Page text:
Today it’s hard to imagine life without remote controls. We use them to manipulate everything from TVs and stereos to window coverings and ceiling fans. But a mere 55 or so years ago, the remote was little more than a theoretical futuristic product and channel surfers had to get up off of the couch once in a while. The first practical, usable TV remote control was created in 1956 by Zenith. Dubbed the Space Commander, it had only two buttons and a peculiar weakness.
The Space Commander wasn’t Zenith’s first try at a remote control. The Lazy Bones and Flashmatic came before, with the former being a cumbersome wired model and the latter working with a beam of light that was, to the receiver on the television set, indistinguishable from any other light source that happened to shine on it. Neither of these models panned out, but the Space Commander was full of promise. It operated on ultrasound frequencies generated when each button was pressed and struck a bar internally.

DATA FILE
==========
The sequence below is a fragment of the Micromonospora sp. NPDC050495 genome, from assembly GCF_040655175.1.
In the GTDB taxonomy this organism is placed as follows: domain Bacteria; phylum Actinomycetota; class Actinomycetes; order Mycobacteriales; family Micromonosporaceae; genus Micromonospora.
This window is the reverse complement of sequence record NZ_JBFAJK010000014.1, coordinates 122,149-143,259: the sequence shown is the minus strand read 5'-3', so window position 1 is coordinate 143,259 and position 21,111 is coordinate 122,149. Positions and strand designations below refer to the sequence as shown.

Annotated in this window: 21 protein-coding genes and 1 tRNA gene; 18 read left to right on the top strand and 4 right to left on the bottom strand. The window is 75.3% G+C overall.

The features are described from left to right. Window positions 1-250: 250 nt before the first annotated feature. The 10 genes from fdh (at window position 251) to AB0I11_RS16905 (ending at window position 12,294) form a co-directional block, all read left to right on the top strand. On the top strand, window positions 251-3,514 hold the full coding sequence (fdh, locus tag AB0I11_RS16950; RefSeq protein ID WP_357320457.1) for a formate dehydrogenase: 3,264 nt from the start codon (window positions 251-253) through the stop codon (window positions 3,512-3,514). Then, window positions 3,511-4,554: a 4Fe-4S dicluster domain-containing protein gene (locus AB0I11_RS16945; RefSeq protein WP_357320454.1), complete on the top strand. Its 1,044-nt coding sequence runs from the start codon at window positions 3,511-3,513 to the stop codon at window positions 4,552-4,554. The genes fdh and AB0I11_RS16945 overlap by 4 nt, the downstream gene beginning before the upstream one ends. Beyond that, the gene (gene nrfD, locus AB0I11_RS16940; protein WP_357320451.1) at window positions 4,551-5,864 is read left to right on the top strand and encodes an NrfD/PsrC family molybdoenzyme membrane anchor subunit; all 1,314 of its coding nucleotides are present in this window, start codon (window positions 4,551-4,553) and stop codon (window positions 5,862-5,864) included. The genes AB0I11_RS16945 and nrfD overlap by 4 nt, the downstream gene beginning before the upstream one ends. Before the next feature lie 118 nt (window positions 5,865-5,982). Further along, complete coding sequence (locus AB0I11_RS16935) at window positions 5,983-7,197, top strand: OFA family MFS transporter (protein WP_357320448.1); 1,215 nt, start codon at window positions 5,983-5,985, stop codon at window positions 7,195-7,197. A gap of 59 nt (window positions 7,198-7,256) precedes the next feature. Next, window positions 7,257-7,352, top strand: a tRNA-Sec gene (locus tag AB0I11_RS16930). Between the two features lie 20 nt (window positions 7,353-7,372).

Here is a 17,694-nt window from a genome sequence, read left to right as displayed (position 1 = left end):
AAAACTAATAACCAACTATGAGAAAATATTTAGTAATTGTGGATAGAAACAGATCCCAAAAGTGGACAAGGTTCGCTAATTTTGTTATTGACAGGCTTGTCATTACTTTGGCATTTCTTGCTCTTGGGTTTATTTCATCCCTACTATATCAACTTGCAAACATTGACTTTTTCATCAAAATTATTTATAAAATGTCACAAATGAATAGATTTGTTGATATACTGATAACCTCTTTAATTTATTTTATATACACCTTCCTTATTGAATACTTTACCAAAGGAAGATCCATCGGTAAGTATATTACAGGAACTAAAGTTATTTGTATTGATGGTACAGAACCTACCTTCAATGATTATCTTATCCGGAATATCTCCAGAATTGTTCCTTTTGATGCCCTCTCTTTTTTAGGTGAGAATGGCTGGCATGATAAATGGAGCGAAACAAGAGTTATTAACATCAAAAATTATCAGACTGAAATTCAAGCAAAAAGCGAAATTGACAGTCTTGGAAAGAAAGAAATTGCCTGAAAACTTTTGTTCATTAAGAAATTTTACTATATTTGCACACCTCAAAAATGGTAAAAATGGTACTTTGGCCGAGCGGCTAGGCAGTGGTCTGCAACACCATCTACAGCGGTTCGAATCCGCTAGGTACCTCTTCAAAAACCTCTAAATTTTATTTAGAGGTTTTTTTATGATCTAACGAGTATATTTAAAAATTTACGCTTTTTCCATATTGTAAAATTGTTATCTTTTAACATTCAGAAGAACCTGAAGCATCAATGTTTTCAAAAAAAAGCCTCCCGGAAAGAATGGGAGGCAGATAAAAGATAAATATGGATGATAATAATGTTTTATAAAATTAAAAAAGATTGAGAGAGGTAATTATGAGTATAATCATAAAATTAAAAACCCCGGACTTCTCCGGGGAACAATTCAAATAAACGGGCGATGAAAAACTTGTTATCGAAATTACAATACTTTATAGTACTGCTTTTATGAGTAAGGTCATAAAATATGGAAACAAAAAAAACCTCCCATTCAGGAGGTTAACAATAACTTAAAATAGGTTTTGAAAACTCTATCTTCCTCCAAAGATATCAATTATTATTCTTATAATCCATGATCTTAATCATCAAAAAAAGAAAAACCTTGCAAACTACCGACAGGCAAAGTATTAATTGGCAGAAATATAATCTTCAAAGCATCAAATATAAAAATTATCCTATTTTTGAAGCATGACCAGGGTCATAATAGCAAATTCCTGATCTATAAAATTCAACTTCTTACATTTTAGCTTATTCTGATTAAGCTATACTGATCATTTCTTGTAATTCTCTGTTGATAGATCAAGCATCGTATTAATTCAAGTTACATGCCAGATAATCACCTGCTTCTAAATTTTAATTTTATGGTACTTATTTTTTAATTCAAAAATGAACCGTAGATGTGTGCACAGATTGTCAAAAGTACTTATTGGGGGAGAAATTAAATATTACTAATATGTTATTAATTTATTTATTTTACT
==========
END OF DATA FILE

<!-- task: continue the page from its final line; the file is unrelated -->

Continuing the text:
The ultrasound remote was an improvement, but still had a flaw: unrelated noises of similar frequencies caused the channel to change at unwanted times. A handful of jingling coins, a child’s xylophone, or any number of similar sounds were close enough to the remote control’s frequencies that they would often cause spontaneous channel changing. Flawed though it may have been, the Space Commander will always have a special place in technology history.